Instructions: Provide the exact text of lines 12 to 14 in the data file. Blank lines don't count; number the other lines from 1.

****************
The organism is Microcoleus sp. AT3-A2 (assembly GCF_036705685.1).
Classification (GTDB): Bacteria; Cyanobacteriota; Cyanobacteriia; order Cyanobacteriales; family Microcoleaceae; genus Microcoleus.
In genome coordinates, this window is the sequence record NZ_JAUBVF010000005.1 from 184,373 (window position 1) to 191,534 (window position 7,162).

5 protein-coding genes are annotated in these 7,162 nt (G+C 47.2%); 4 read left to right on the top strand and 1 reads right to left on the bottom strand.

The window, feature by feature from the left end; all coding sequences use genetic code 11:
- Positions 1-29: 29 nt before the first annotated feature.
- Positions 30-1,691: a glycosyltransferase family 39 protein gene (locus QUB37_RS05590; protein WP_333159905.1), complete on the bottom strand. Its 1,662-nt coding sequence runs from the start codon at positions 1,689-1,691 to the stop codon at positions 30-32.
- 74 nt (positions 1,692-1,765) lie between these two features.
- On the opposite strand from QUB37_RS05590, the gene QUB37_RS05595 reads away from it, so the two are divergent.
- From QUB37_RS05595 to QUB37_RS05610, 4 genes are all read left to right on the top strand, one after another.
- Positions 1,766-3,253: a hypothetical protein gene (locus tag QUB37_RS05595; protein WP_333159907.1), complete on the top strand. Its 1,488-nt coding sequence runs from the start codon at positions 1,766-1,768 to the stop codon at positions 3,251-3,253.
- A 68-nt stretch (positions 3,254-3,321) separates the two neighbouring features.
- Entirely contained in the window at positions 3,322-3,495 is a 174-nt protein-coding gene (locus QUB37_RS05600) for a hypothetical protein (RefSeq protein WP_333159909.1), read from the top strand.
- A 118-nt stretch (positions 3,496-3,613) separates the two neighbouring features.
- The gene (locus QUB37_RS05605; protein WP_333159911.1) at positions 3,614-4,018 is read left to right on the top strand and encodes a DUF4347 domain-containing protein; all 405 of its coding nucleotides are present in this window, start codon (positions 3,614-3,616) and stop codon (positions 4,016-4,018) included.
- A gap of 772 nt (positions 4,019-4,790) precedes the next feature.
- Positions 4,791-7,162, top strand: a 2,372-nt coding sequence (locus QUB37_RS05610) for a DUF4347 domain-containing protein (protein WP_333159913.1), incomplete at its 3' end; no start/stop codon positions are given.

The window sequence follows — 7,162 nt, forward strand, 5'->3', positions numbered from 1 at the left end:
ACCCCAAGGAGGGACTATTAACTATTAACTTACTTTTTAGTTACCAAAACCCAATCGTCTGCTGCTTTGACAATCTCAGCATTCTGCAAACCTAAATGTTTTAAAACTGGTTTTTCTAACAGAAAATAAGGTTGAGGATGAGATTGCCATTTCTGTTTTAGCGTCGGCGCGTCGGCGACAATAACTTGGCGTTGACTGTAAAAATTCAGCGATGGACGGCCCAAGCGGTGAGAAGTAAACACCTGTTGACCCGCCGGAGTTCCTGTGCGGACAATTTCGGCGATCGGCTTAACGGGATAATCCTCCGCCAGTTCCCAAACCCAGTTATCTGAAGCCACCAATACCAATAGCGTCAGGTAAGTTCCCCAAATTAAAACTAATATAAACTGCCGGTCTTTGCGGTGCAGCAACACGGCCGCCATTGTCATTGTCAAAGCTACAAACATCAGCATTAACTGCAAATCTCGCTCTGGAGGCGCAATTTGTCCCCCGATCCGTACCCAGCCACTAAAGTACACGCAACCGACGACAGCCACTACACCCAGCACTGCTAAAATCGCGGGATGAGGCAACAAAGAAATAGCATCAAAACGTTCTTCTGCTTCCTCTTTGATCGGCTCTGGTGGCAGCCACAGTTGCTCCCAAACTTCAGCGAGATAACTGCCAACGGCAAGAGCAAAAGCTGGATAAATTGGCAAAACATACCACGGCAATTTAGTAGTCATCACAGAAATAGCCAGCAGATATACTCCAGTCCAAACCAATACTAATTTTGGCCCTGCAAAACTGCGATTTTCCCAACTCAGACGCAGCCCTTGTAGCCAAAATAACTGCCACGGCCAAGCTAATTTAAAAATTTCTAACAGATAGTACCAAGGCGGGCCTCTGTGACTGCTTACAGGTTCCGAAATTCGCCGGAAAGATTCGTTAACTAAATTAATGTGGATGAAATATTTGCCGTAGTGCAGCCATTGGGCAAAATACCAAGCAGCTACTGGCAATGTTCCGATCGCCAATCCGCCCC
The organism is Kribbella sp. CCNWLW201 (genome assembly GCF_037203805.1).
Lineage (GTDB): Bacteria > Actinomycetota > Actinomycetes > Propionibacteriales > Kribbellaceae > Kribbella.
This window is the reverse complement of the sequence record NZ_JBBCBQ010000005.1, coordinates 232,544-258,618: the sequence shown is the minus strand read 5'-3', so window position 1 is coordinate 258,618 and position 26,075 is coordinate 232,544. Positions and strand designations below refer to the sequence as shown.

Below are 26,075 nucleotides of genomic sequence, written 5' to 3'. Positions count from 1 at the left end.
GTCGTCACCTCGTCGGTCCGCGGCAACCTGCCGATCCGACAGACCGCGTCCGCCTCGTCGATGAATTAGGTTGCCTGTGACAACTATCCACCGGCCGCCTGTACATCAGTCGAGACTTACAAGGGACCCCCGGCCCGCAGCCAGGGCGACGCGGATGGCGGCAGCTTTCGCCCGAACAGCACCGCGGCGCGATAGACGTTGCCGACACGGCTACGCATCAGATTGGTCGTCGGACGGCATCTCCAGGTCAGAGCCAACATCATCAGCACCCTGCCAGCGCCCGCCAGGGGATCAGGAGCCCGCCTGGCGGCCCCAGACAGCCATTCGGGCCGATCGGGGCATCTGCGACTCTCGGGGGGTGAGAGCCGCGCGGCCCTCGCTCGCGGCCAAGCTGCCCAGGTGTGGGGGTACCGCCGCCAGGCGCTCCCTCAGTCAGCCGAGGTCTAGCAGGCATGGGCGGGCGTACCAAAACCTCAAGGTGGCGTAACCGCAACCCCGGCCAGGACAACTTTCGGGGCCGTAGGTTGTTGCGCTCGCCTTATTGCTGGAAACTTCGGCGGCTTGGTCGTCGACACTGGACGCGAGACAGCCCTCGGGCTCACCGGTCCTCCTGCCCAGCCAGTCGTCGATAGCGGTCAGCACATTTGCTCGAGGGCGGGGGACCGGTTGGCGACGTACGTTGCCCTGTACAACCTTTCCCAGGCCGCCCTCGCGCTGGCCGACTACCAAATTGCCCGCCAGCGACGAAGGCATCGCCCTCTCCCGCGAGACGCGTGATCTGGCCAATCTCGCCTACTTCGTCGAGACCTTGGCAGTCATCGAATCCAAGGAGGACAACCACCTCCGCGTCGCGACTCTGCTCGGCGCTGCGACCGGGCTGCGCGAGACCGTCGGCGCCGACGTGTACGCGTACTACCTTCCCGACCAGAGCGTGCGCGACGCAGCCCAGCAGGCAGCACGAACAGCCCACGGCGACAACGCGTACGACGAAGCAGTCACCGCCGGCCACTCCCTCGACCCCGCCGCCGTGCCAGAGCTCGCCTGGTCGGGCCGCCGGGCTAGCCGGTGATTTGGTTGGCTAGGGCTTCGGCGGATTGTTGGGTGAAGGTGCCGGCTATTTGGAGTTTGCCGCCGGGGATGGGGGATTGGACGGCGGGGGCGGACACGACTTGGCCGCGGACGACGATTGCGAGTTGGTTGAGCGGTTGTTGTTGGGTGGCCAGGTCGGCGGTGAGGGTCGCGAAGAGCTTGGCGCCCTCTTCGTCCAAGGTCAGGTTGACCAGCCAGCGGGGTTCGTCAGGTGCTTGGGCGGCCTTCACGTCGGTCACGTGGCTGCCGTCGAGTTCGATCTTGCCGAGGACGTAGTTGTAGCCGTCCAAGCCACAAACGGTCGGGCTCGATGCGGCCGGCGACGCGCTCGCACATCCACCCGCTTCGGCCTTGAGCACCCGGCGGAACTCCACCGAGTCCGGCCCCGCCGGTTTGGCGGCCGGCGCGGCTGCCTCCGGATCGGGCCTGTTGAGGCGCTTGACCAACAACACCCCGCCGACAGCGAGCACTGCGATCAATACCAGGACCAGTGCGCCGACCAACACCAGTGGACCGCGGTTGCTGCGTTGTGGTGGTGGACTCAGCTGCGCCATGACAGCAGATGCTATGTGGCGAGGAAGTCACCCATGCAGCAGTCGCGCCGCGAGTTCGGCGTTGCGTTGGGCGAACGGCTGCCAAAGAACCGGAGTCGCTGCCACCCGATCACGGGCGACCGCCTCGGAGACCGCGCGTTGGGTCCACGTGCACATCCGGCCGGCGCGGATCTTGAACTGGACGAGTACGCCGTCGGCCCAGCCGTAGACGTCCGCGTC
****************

- A 68-nt stretch (positions 3,254-3,321) separates the two neighbouring features.
- Entirely contained in the window at positions 3,322-3,495 is a 174-nt protein-coding gene (locus QUB37_RS05600) for a hypothetical protein (RefSeq protein WP_333159909.1), read from the top strand.
- A 118-nt stretch (positions 3,496-3,613) separates the two neighbouring features.